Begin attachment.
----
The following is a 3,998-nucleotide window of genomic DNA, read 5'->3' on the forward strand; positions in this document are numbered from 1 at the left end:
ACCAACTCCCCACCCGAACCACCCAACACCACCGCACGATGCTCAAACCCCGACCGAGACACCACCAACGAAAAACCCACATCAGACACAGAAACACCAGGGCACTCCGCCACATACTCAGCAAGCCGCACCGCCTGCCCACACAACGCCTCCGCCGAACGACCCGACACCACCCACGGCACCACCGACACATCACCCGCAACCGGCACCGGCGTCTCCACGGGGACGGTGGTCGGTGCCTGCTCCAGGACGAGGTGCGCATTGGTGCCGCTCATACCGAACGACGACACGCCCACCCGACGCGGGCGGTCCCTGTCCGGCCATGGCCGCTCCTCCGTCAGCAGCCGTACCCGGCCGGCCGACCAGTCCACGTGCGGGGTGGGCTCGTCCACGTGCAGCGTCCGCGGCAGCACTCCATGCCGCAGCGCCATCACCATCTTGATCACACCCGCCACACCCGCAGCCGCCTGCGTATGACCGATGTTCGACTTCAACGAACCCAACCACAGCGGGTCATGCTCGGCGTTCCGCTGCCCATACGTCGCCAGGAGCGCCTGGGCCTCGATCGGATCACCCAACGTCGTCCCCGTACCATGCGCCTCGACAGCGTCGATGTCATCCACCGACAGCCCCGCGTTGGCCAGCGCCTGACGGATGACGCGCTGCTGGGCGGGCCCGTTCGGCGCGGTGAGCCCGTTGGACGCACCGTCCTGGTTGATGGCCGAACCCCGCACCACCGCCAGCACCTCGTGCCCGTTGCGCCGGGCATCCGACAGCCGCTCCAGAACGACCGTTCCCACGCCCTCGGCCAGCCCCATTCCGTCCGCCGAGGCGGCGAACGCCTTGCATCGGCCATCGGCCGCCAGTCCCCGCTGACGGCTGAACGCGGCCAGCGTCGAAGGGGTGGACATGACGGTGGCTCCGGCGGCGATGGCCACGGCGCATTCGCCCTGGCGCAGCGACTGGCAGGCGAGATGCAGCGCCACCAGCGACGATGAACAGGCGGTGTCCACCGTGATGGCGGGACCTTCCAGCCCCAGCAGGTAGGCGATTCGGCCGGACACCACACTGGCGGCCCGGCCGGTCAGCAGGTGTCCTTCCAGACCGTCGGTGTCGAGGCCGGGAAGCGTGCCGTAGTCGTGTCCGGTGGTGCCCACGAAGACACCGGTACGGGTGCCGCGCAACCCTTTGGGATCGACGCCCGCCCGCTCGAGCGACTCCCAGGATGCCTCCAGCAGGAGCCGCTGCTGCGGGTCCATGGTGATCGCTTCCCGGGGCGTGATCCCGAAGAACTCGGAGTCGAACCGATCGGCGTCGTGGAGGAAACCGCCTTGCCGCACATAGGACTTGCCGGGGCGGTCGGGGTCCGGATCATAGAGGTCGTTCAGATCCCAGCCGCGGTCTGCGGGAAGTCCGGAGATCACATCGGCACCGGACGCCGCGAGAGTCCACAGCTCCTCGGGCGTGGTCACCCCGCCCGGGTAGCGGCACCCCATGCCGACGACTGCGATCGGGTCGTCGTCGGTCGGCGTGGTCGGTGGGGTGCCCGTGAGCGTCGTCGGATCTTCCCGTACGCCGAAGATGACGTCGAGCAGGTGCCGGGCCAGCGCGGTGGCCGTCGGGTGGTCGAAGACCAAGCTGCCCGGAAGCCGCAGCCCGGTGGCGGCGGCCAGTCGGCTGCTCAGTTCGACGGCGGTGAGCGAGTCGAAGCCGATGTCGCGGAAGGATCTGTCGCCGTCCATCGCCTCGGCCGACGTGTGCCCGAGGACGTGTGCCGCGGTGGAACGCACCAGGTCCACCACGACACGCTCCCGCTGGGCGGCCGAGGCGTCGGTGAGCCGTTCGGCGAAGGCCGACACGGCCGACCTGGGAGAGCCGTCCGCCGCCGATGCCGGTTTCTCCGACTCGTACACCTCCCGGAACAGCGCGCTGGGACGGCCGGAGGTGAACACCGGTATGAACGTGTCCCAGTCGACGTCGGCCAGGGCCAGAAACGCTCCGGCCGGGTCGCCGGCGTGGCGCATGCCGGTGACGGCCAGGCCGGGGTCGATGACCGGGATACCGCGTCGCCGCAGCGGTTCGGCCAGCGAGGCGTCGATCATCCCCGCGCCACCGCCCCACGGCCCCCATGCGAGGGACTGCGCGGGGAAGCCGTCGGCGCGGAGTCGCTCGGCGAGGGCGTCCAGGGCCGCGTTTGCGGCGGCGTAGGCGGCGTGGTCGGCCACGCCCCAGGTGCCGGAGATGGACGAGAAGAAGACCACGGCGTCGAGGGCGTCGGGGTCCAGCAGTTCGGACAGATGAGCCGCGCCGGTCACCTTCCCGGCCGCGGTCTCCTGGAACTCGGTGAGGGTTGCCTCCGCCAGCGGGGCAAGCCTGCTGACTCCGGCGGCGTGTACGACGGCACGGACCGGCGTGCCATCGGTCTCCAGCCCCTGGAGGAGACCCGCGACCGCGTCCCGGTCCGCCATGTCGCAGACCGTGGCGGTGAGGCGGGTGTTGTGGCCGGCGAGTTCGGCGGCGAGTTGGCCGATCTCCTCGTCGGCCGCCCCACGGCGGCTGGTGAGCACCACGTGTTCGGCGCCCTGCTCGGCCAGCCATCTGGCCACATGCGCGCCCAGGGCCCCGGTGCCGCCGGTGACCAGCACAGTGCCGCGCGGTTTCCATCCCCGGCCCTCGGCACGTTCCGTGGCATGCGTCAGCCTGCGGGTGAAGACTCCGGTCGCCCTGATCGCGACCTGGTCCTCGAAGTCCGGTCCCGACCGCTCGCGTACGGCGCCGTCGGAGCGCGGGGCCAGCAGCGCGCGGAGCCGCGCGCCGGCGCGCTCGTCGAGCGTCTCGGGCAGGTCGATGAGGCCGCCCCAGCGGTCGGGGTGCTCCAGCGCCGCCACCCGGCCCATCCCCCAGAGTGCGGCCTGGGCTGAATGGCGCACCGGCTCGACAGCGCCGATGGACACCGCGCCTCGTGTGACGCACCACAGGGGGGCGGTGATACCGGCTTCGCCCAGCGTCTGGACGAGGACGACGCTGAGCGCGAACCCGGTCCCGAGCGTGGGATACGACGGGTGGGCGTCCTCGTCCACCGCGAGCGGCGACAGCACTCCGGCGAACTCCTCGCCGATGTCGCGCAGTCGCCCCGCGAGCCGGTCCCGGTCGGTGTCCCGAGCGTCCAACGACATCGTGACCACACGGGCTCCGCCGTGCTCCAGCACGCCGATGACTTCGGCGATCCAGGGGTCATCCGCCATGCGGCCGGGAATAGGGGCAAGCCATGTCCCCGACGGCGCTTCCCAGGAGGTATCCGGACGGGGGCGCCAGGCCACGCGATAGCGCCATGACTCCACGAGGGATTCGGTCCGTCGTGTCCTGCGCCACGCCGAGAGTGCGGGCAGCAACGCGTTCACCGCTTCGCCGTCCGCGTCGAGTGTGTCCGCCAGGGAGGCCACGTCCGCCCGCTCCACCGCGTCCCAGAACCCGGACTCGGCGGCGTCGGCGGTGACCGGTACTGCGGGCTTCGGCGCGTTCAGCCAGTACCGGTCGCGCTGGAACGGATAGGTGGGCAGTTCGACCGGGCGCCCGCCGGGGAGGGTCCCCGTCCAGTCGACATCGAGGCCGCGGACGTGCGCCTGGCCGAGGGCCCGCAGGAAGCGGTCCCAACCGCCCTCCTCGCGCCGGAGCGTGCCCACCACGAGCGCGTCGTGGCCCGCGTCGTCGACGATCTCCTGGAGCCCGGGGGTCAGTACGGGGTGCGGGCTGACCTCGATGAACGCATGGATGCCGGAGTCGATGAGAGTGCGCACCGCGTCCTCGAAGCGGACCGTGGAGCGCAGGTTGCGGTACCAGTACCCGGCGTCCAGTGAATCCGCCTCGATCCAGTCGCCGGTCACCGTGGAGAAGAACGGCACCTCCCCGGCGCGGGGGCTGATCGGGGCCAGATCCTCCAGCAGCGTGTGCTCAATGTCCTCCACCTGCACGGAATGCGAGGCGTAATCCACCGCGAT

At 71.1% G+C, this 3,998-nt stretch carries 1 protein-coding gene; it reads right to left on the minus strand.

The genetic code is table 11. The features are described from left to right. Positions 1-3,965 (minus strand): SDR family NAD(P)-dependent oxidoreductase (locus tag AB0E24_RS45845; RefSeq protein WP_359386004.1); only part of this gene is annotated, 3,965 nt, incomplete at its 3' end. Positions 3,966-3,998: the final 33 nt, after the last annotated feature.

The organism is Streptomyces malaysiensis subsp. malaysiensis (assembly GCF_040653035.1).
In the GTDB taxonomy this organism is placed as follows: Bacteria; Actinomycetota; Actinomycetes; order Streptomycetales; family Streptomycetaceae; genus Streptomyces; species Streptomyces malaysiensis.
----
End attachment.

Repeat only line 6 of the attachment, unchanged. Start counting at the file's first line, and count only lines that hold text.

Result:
In the GTDB taxonomy this organism is placed as follows: Bacteria; Actinomycetota; Actinomycetes; order Streptomycetales; family Streptomycetaceae; genus Streptomyces; species Streptomyces malaysiensis.